While aging may change us physically, it doesn’t take away our need to love and be loved. Wherever there are people together, companionship, love and romance will exist. Senior communities are no exception.
More than 200 years ago, the British poet Lord Byron said, “Like the measles, love is most dangerous when it comes late in life.” The fact is that love is among the deepest and most profound joys a person can experience, but it also opens us up to the possibility of equally deep pain. That is the enigma and allure of love. Love and romance prospers at senior communities just as it does in other social settings. Our bodies may become frail, but our capacity for love never weakens, and this is why at senior communities long-time couples and new sweethearts alike will celebrate love itself, one of the best parts of living, on Valentine’s Day.
While some senior community residents who are single or widowed are content to remain single, others never let go of their romantic streak and countless couples have fallen head-over-heels in love at assisted living communities. A Place for Mom partner, Five Star Senior Living, which operates dozens of senior communities across the U.S., recently asked residents to share their assisted living love stories. These stories are a touching reminder that love doesn’t care about age. For example, 95 year-old Rosalind Greenweld fell in love over a game of bridge of Five Star Premier Residences in Pompano Beach:
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“At the age of 95, I met Albert at a bridge lesson we were both attending at Five Star Premier Residences of Pompano Beach. He was 91. We soon saw a great deal of each other and a beautiful relationship developed. Albert came to my apartment at 5 minutes to eight each morning to escort me to breakfast, then stayed to just passed 10 o’clock at night.”
Ms. Greenweld built up the courage to send him a letter saying why she admired him so much. Her letter read:
Why I Love You
You smile at me
You smell good
You hug me firmly
You read my thoughts
You like the way I think
We like the same music
We appreciate God’s blessing
We like each other’s jokes
You are good to your family
You have good taste
You have good manners
You show respect
You like kids and animals
You make a good appearance
Albert wrote her back:
“My dearest Rosalind:
The above loving and beautiful thoughts are exactly as I think and feel for you. This is why we are in love.
And the rest is history.
One disappointing stereotype that some people hold about senior communities is that they are the end of the road – that they are “God’s waiting room.” This couldn’t be further from the truth. Senior living communities empower residents to make their second half of life as meaningful and joyful as the first. For example, the educational opportunities in the form of classes and lectures allow residents the opportunity to never stop growing spiritually and intellectually. Social opportunities at senior communities allow residents the chance to make new friends, companions and romantic partners. Residents who fall in love or make new close friends at senior communities embody this new beginning.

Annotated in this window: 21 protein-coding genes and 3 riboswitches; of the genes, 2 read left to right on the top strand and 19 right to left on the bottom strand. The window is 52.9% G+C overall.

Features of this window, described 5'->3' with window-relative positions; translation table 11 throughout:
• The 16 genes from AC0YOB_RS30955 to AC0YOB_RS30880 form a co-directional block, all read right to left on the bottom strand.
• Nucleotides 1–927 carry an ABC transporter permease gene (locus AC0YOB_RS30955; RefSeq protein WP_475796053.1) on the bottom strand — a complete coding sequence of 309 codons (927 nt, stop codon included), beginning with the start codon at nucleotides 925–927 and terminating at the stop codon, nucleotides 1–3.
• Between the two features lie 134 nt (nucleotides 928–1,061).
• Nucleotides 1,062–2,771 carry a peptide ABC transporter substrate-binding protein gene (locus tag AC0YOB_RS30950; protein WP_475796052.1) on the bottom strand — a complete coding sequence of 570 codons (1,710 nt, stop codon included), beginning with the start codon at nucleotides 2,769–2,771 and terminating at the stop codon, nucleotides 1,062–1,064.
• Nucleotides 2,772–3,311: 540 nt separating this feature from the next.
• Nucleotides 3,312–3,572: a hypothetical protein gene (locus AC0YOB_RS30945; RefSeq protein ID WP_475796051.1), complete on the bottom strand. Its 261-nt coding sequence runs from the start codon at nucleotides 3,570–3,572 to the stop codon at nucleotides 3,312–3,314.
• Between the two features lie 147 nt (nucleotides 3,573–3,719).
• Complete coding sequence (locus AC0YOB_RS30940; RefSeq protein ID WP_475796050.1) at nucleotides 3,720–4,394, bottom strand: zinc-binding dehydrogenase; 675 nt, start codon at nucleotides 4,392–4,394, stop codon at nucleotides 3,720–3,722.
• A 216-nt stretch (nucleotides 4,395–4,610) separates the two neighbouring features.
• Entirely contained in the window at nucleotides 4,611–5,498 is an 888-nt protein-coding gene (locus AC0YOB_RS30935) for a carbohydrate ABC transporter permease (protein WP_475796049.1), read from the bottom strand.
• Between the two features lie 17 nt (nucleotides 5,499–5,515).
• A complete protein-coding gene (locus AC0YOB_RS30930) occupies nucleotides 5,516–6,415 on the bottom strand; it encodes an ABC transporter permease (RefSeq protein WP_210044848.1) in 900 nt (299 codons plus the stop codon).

For instance, many residents who have lost a spouse in the past are able to find new companions at senior communities and keep love alive in their life.
Five Star Senior Living shared another love story with us that is equally as touching as Rosalind and Albert’s story:
“Nancy Vizi had been married for 25 years when her husband had fallen ill and passed away. In 2008, Nancy was looking for a place to call home and she found it here at Stratford Court of Palm Harbor.
One morning when Nancy came down for breakfast, there were no seats, and Richard being the gentlemen that he is, invited her to sit at his table. Through breakfast they found out that they had a lot in common.
On that very Friday at Happy hour, Richard had invited his brother to join him, as well as Nancy. While the music was playing, Richard’s brother asked Nancy to dance. She informed him that she had a disability and was afraid that she wouldn’t be able to dance. It just so happens that Richard’s brother is a doctor and he replied, “of course you can dance.” After the first dance with Richard’s brother, Richard asked Nancy to dance and they have been dancing ever since. It has been 4.5 years and they are just as much in love now as they were then.”
Often, the lives of older couples are not that much different than younger couples. In preparation for this article, I was hoping to interview a couple who recently married and met at American House Village Senior Living in Rochester Hills, Michigan. I discovered, though, I had missed them by a few weeks, as they had just departed to spend the winter in Florida. While I was disappointed to not be able to speak with the couple, I was pleased to hear that they were able to spend the winter in Florida. It’s a nice reminder that most senior community residents, couples and individuals alike, are not bedridden nursing home patients. They are autonomous adults who, while perhaps needing a bit of help here and there, still have the opportunity to enjoy the finer things in life – from romance to travel.